For you to be a victim or perpetrator of domestic violence or domestic abuse, the law says you must be in a domestic relationship with the other party. Domestic relationship includes where both parties are spouses; where both parties live or lived together in a romantic relationship ; where both parties are the parents of a child or are persons who have or had parental responsibility for a child; where both parties are family members e.g. siblings, cousins etc.; where both parties are or were in an engagement, dating or romantic relationship for any duration; where both parties share or recently shared the same residence, including housemaid, domestic servants or staff, house keepers etc.


What protection does the Law have for Victims of Domestic Violence?

Apart from criminal action that can be taken against perpetrators of domestic violence in Nigeria, the Law creates specific protections for victims of domestic violence. Under the PADVL a person who is a victim of domestic violence can apply to court for a Protection Order. A protection order is an order of a court that prohibits the perpetrator from committing any act of further domestic violence; prohibits the perpetrator from entering the victim’s residence, workplace; and in some instances mandates the perpetrator to pay emergency monetary relief to the victim in cases where the victim is economically tied to the perpetrator.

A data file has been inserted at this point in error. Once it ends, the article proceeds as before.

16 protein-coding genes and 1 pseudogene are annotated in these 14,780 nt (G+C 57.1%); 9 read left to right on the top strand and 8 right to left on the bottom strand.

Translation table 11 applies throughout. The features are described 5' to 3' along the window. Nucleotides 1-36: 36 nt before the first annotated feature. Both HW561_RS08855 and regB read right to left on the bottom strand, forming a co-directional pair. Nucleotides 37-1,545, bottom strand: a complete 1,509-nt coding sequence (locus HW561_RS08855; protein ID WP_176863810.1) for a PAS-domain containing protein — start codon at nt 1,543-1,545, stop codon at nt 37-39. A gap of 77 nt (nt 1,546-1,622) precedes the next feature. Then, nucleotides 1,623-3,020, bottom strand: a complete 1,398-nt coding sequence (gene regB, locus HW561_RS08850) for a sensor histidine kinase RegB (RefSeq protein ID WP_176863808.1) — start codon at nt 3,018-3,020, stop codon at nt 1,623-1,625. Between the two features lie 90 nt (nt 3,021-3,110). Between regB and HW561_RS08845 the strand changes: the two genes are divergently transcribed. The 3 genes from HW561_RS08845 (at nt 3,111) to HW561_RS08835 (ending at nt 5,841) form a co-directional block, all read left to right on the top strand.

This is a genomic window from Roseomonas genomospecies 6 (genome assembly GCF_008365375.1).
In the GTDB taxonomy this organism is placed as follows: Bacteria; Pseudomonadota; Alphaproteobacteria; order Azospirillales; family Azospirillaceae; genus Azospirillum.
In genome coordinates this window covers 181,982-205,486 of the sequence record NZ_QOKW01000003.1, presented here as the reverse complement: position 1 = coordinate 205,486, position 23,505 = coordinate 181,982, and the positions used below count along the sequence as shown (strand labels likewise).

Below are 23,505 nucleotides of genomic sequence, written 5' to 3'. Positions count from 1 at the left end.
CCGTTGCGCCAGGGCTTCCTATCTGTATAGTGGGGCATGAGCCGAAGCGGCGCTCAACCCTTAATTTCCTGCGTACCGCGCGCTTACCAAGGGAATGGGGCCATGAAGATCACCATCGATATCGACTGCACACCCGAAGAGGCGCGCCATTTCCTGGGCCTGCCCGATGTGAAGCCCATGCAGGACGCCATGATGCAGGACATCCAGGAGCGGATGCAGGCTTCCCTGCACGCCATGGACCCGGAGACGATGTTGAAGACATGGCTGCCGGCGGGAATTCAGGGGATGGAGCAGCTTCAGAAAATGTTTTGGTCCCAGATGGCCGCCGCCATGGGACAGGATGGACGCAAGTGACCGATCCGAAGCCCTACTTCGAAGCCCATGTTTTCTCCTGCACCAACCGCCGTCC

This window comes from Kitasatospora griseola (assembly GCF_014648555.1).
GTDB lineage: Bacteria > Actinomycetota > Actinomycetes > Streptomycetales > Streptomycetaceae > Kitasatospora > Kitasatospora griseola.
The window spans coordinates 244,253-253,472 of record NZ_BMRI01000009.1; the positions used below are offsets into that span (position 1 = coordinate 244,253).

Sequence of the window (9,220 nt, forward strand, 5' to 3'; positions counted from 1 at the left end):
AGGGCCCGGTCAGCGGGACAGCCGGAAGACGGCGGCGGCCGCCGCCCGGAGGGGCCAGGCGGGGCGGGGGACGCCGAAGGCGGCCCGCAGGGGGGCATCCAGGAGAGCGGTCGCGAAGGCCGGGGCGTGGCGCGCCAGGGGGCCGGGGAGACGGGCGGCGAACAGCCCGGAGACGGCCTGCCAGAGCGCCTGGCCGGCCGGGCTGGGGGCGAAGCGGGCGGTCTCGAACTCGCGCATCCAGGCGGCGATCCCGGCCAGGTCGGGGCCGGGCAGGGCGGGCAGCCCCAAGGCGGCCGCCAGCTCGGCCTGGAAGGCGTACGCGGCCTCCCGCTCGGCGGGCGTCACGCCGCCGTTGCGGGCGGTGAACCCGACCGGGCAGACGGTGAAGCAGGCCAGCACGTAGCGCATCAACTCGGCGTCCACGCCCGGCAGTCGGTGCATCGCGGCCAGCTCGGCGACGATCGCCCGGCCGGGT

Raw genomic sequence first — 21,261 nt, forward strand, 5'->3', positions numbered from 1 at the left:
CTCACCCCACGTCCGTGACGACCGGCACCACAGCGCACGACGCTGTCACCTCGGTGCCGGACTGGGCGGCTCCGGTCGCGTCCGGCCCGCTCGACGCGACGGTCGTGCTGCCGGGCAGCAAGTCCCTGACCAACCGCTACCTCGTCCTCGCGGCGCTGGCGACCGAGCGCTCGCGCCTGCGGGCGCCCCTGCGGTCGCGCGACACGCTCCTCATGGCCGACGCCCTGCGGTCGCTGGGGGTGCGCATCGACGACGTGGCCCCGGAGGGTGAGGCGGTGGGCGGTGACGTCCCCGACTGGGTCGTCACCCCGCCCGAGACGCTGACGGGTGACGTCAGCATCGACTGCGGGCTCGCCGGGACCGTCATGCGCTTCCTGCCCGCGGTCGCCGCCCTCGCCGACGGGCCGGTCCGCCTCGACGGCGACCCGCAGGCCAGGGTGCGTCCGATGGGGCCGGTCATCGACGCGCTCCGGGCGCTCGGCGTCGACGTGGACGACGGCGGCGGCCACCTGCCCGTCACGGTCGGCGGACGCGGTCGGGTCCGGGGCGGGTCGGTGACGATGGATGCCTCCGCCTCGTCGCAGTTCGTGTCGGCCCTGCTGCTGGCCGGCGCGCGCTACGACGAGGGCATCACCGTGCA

Under the Law, this protection order can be applied for as an interim order, which means that the Judge will grant the order immediately on application, without actually informing the perpetrator to ‘hear his/her side’. After the order is granted, the court will then set a date for the alleged perpetrator to come to court to give his/her side and defend themselves against the allegations.

The Interim Protection Order  is used as a way to protect the victim, as that is the more vulnerable person. The court gives the victim the benefit of the doubt when granting an interim protection order. However, in order to grant the interim protection order, the court will need to be satisfied that the alleged perpetrator is committing or has committed an act of domestic violence; and that undue hardship may be suffered by the victim as a result of such domestic violence if a protection order is not issued immediately.


Next Steps

Are you a victim of domestic violence in Lagos, or do you know someone who is a victim? Then you should seek legal assistance immediately. The Lagos State Government has set up a specific agency that protects the domestic violence victims, it is called the Lagos State Domestic Sexual and Violence Response Team. You may contact them at their website here – DSVRT Lagos,or with the contact details below:

ADDRESS: Head Office DSVRT,, Secretariat, Alausa, Ikeja, Lagos..

PHONES: 112;  +234 8137960048





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We hope you have found this information helpfulPlease note that this information is provided for general informational purposes only and is not intended to be legal advice. No lawyer-client relationship is formed nor should any such relationship be implied. It is not intended to substitute for the advice of a qualified lawyer. If you require legal advice, please consult with a qualified lawyer